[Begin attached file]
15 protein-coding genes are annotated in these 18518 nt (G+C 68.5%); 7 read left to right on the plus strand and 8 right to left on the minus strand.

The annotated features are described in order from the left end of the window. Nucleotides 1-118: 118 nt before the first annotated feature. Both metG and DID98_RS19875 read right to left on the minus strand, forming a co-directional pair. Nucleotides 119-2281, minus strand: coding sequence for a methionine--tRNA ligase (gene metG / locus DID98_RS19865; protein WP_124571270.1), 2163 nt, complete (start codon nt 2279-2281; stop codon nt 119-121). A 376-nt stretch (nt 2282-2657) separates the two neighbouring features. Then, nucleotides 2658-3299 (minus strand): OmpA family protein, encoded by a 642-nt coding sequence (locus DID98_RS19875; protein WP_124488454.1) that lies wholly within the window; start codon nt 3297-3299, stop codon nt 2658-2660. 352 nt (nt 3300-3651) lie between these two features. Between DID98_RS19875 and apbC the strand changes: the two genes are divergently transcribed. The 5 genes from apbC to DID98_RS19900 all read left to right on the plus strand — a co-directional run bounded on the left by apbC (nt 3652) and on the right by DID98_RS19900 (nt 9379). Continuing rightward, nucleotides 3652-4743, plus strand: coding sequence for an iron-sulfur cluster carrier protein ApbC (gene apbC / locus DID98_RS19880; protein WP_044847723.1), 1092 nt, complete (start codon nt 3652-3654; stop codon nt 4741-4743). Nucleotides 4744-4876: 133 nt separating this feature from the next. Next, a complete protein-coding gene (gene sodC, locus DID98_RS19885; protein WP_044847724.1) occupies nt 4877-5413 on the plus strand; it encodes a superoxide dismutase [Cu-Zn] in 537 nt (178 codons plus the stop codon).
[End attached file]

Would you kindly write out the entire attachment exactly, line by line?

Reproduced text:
15 protein-coding genes are annotated in these 18518 nt (G+C 68.5%); 7 read left to right on the plus strand and 8 right to left on the minus strand.

The annotated features are described in order from the left end of the window. Nucleotides 1-118: 118 nt before the first annotated feature. Both metG and DID98_RS19875 read right to left on the minus strand, forming a co-directional pair. Nucleotides 119-2281, minus strand: coding sequence for a methionine--tRNA ligase (gene metG / locus DID98_RS19865; protein WP_124571270.1), 2163 nt, complete (start codon nt 2279-2281; stop codon nt 119-121). A 376-nt stretch (nt 2282-2657) separates the two neighbouring features. Then, nucleotides 2658-3299 (minus strand): OmpA family protein, encoded by a 642-nt coding sequence (locus DID98_RS19875; protein WP_124488454.1) that lies wholly within the window; start codon nt 3297-3299, stop codon nt 2658-2660. 352 nt (nt 3300-3651) lie between these two features. Between DID98_RS19875 and apbC the strand changes: the two genes are divergently transcribed. The 5 genes from apbC to DID98_RS19900 all read left to right on the plus strand — a co-directional run bounded on the left by apbC (nt 3652) and on the right by DID98_RS19900 (nt 9379). Continuing rightward, nucleotides 3652-4743, plus strand: coding sequence for an iron-sulfur cluster carrier protein ApbC (gene apbC / locus DID98_RS19880; protein WP_044847723.1), 1092 nt, complete (start codon nt 3652-3654; stop codon nt 4741-4743). Nucleotides 4744-4876: 133 nt separating this feature from the next. Next, a complete protein-coding gene (gene sodC, locus DID98_RS19885; protein WP_044847724.1) occupies nt 4877-5413 on the plus strand; it encodes a superoxide dismutase [Cu-Zn] in 537 nt (178 codons plus the stop codon).